Looking for inspiration, tips and tricks for exploring our wonderful wild spaces?

Victoria is a truly special place for nature and there are many ways that we can connect with it. If you are planning an adventure, we have some handy hints for where to go, how to get there and what to do so you can enjoy the great outdoors while limiting your impact.

Ever wanted to try an outdoor activity like hiking, camping or snorkeling but didn’t know where to start? We’ve got you covered.

Once you’ve made it out there, what are some good ways to get to know nature? You might want to introduce yourself to a tree, learn how to identify common plants and animals, or take up a hobby like birdwatching.

Want to start recording your discoveries or turn your observations into useful data? Your favourite plants and animals to photograph could be part of someone’s citizen science project.

Header illustration by Trace Balla

I want to try birdwatching. Where do I start?

Ever thought you’d like to go birdwatching but found it all a bit daunting? Do you have to know your White-cheeked Honeyeaters from your White-throated Treecreepers to have any fun? And what about using binoculars?

This beginners guide to birdwatching reminds us that it really is all about watching birds, gives some helpful tips on how to spot them, resources to identify the birds we’ve found and introduces some binocular basics.

Caption: Azure Kingfisher. Image credit: Euan Moore

 

 

 

 

 


I want to try camping. Where do I start?

Whether you’re camping from the car or going on a long hike, one thing you’re going to need is nourishment! Try out these tips for staying well fed during a camping adventure while limiting your waste and impact.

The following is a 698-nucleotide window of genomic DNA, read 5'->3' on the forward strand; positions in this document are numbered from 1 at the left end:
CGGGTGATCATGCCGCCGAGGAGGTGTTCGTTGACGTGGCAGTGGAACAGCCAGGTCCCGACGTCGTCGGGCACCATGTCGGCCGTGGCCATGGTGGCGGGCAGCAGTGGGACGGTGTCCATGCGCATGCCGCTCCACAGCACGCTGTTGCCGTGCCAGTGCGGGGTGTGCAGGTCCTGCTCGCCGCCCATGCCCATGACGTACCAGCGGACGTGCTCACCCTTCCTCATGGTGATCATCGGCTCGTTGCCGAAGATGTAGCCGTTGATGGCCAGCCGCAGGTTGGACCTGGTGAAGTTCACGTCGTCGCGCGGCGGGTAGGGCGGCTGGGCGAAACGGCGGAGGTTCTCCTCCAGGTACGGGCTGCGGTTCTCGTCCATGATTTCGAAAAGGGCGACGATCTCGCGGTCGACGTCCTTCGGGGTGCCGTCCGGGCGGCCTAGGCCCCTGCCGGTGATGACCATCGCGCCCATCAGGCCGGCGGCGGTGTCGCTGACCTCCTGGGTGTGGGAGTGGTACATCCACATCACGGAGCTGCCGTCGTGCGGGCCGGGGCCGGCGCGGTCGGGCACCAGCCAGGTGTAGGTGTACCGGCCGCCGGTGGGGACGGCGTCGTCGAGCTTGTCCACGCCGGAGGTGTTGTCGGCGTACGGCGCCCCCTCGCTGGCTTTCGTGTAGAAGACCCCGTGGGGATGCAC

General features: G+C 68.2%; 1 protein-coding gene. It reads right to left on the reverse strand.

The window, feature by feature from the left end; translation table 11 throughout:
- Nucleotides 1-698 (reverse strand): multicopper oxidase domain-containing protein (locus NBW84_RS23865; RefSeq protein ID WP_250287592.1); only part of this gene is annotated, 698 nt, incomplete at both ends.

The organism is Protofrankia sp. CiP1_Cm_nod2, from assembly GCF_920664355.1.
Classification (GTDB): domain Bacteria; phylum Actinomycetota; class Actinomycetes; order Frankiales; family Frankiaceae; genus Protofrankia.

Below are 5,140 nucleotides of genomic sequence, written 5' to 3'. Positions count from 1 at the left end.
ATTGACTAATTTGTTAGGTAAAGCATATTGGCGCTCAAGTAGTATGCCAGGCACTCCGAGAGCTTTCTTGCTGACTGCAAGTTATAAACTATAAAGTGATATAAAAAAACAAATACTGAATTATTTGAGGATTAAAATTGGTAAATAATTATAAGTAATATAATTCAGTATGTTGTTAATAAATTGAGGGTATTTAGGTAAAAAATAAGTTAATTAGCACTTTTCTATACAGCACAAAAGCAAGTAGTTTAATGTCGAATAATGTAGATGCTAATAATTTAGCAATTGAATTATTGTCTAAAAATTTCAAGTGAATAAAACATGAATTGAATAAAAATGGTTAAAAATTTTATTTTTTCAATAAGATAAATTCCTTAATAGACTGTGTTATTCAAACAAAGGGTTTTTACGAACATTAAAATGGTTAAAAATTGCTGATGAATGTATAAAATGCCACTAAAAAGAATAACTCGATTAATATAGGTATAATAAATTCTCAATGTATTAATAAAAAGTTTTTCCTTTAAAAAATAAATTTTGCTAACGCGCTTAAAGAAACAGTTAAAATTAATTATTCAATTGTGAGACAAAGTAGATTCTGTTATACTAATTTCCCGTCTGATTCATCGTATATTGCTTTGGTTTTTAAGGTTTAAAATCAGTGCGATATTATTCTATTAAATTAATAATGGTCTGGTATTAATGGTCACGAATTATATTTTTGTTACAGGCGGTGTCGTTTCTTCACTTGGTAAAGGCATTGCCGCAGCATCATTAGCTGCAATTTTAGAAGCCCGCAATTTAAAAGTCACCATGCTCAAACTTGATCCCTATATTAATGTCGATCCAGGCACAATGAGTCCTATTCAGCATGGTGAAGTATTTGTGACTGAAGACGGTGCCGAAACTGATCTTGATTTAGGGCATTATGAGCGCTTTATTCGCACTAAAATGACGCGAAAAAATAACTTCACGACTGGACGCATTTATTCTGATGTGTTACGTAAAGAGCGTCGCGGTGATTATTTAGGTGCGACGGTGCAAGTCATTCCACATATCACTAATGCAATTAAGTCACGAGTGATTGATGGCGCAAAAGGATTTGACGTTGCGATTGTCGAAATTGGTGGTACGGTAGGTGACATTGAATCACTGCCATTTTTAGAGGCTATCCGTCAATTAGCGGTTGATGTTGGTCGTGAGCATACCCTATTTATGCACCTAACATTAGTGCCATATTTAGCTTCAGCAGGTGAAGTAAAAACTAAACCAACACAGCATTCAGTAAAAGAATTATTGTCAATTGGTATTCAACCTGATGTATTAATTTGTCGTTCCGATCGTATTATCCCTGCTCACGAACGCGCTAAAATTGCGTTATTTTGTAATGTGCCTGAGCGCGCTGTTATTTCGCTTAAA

Caption: Give camping a try. Image credit: David Tatnall

 

Fantastic Fungi

They’re fascinating and fundamentally important for most of the terrestrial ecosystems on the planet. So what are fungi really, what do they do, and how can you find them in nature? Check out Alison Pouliot’s amazing introduction to ‘The Kingdom of Fungi’ with this wonderful video.


Terrific trees


Have a special moment with a local tree.

Download the activity sheet

 

 

There are many ways to record nature. Some of us make a record for our own reflection, e.g. through a nature journal. Some of us have many, many photos of the plants and animals we encounter on our adventures sitting in albums or on our computers. But did you know you can also turn your observations into useful data for researchers and managers?

The following are just a few examples of great online resources for recording nature as a citizen scientist.

 

iNaturalist

iNaturalist is an online community platform where you can upload your nature observations and contribute to biodiversity science. You can submit your observations (e.g. photos, sound recordings) either as general data points, as part of a specific project (did we mention our ReefWatch program has its own Marine Life of Victoria project for you to join?), or in a BioBlitz-style challenge over a short time period.

iNaturalist also has a mobile app that is great for when you’re out in the field- you can upload your images as you go.

Visit iNaturalist

 

Atlas of Living Australia

The Atlas of Living Australia (ALA) is an Aussie biodiversity database designed to make it easier for anyone to access biodiversity information from museums, herbariums, government departments, research institutions, Indigenous knowledge holders, community groups, universities, and individuals. You can search the Australian Citizen Science Association’s Project Finder on the Atlas to see if there’s a citizen science project where your observations can be put to good use, or perhaps you can even create your own project!

Visit the Project Finder on ALA

 

Birdata

Birdata is BirdLife Australia’s new portal for birdwatchers to upload their sightings as surveys. There are a few different types of surveys you can conduct and your data may be useful to more than one conservation program- learn more about joining Birdata and how to contribute here.

Visit Birdata